Ring end gap discussion [Archive] - Chevy Nova Forum

: Ring end gap discussion

Paul Wright
8th-August-2006, 08:12 PM
I'm finally getting around to working on a project that sat around in my shop for the last 8 years (last date in the build book was Feb, 1998). It's a 4.030" bore with an RHS balanced rotating assembly that came with KB hypereutectic pistons and Sealed power Moly rings (E251K)
KB tech page (http://kb-silvolite.com/article.php?action=read&A_id=32) states the top ring needs more clearance than normal. I'm glad I checked and read the instructions as these non file fit rings had the normal .016" clearance.
I'm filing them to .030" which is slightly smaller than the .008" conversion calls for. 4.030" x .008 = .032" gap.

Sealed power and other sites list .016" for the top ring gap so this is almost double the gap. The second ring gap is often larger on a normal ring set. (.022")
If I keep the second ring at .022"-.025" it would actually be smaller than the top ring gap.
The current trend is to use bigger gaps to relieve combustion pressure but
I can't imagine running proportionally that much bigger on the second ring (.045"?).

KB site has no spec for the second ring, just the top.

Federal Mogul/speed pro ring gap tech page (http://www.federal-mogul.com/cda/content/front/0,2194,2442_897063_8682,00.html)

Any input?

8th-August-2006, 08:46 PM
A friend of mine had a 351W built by a professonal engine builder who swore by the KB hypereutectics. He said those pistons initially got a bad rap from broken ring lands. Most if not all of these were a result of the engine builder not reading the instructions recommending the large upper ring gap. I understand the Hypers hold a lot more heat in the top of the piston and expand the top rings. I understand the second ring is unaffected.

The 351W was built about 8 years ago before larger second ring gaps were commonplace. The top ring gap was in the 0.030" range, but the second was standard for the time, which was probably between 0.012" and 0.014".

He ran that motor hard for years before selling the car. He road raced at Pacific Raceways in WA state when it was about a year old. He beat every 5.0 Mustang, even the forced induction ones. He beat several FE powered Cobras as well with his '67 fastback 4 spd. Point is, that motor was run very hard and never had any problems. Never used oil either.

I think if you stepped up to the 0.022" second ring gap commonly accepted today you'd be fine.

8th-August-2006, 08:58 PM
wouldn't "Total Seals" be a better choice in rings Paul ??? or are ya stickin' with the conventional style because ya have 'em already ???

just a thought... ;) :D :D :D

Paul Wright
8th-August-2006, 09:12 PM
Ron: That's good info! Thanks! When in doubt follow the instructions.

I normally run Total Seals in just about everything but these came with the kit.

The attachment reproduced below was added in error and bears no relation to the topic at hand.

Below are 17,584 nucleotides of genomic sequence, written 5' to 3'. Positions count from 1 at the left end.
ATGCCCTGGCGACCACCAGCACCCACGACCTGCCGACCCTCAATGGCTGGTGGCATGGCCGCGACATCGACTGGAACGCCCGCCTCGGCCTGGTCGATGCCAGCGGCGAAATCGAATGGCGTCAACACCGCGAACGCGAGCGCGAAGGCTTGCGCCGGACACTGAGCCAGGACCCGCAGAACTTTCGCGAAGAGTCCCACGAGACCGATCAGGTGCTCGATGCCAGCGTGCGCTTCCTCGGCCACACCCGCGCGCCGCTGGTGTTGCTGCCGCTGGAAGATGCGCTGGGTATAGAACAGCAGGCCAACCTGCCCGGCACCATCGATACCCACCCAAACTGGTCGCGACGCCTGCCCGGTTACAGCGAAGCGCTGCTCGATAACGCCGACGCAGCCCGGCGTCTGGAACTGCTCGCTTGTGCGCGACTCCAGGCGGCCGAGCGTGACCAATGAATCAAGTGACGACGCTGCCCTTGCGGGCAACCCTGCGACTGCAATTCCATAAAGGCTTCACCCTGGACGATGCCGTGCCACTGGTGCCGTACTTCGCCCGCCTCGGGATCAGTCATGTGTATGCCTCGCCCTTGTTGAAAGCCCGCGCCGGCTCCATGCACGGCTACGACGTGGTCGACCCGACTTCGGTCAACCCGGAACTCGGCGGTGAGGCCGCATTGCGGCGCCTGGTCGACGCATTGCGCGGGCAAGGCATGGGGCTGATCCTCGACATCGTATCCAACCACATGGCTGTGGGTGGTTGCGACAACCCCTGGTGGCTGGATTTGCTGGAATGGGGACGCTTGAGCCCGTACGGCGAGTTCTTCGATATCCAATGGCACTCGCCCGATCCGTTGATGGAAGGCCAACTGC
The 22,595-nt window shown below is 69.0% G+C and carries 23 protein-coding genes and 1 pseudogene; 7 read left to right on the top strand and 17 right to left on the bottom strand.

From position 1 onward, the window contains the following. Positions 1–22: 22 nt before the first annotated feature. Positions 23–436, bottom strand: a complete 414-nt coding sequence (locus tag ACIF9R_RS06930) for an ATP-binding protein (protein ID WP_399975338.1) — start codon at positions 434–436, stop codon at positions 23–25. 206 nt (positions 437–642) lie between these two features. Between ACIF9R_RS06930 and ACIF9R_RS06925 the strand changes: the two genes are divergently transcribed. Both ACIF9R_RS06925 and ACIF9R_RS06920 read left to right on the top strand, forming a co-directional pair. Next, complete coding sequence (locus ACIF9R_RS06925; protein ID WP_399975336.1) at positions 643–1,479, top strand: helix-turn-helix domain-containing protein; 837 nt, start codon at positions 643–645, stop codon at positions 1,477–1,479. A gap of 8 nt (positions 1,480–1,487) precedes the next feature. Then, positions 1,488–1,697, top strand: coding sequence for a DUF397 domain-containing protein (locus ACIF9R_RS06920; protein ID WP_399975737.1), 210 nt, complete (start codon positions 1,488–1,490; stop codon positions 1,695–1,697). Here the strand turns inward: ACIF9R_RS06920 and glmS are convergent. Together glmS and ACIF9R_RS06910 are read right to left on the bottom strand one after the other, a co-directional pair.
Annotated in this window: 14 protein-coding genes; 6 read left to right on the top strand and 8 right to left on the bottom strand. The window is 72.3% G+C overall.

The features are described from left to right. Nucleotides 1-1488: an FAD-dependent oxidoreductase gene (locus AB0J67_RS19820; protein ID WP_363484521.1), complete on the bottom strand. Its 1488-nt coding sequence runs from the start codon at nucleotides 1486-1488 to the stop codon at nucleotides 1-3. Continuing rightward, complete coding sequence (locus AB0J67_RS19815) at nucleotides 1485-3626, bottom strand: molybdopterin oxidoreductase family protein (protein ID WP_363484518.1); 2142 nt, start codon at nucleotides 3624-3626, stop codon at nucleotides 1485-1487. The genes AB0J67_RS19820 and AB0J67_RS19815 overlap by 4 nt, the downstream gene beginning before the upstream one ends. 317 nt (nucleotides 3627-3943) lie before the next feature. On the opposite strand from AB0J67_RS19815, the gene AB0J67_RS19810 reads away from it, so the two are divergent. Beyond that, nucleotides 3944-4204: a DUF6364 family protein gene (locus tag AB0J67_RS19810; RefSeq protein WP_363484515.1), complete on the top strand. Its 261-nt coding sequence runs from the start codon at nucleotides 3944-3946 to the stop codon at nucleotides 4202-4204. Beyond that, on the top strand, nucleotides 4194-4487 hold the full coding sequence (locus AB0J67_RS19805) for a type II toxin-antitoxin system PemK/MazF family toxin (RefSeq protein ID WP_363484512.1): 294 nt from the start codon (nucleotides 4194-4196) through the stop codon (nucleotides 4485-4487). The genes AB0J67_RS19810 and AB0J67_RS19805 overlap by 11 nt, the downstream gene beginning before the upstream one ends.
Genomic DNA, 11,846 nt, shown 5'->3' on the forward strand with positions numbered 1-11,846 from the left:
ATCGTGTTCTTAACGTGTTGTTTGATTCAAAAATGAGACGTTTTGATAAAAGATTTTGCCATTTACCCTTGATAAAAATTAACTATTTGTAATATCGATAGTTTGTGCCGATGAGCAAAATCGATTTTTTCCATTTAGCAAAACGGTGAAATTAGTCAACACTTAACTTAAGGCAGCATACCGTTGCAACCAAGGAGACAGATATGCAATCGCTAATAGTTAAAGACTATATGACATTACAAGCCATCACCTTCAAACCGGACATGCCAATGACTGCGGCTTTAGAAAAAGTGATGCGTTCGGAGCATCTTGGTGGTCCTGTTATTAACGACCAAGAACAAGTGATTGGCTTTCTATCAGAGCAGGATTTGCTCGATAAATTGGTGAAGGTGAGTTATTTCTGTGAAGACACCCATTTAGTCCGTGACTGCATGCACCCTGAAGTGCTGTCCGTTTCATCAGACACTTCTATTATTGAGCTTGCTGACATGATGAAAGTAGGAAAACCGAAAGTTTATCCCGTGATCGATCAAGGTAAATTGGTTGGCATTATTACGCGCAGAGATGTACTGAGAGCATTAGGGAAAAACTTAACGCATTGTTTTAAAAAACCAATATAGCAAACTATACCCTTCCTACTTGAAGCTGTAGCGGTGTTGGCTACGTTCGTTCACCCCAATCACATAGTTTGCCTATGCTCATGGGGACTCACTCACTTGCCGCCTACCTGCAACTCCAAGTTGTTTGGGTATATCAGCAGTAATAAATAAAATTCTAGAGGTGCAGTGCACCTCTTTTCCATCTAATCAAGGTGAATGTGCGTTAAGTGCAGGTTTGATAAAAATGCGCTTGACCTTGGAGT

.030" is a lot for a top ring but I'd rather have too much gap than rings butting when hot.
Right now I'm thinking of using .025" for the second ring gap for a little more venting...

Here's the 1st piston being mocked up. Lot's of valve clearance for a healthy roller. Deck height and squish seem right where I wanted it. I can bolt on a head and do an initial leak down check. I'm pretty sure it will be fine.

8th-August-2006, 09:20 PM
i hear also the hypereutectic pistons grow a bit more and require more ring gap... but as a wise man here has said many times... "seal the cylinder" or something to that effect... wouldn't the Total Seals be exactly what's needed ta properly seal the cylinders ???

"Sealed Power" ???

just my opinion, but i think you'd prolly find a use for the std style rings and ya should go with what ya know best... the Total Seals... and seal the cylinders...

just 2 pennies Paul ;)

Paul Wright
8th-August-2006, 09:37 PM
I think for this engine conventional rings will be fine. I had to re-read my notes to remember what I was doing back then. I feel confident in the piston to bore fit and ring gap at temp. It's a good idea to stick to "the plan" unless there is overwhelming evidence otherwise.
Besides, there are a ton of racing engines that use properly gapped and fitted rings with good results.
I'm pretty sure I'll find out fairly quickly if I made a mistake but I can always change them later. Now, that might be an interesting back to back test.

8th-August-2006, 09:49 PM
Would such a large gap cause a lot of blow-by until the pistons expand to close the gap? Or do these pistons expand quickly enough that it's not an issue?

Paul Wright
8th-August-2006, 10:16 PM
Read both the FM and KB end gap links in my first post. They have different specs for ring end gap but similar observations about end gap and it's effects.
Keep in mind the KB hypereutectic piston reacts differently to heating than a forged or cast piston. Ring lands play a major role in ring sealing. If ring to ring land clearance is too big, the rings will flutter and leak.

I think the main thing novice readers should come away with is not to simply install rings even if they aren't "file fit".

1. Read both the instructions that come with the pistons and the rings.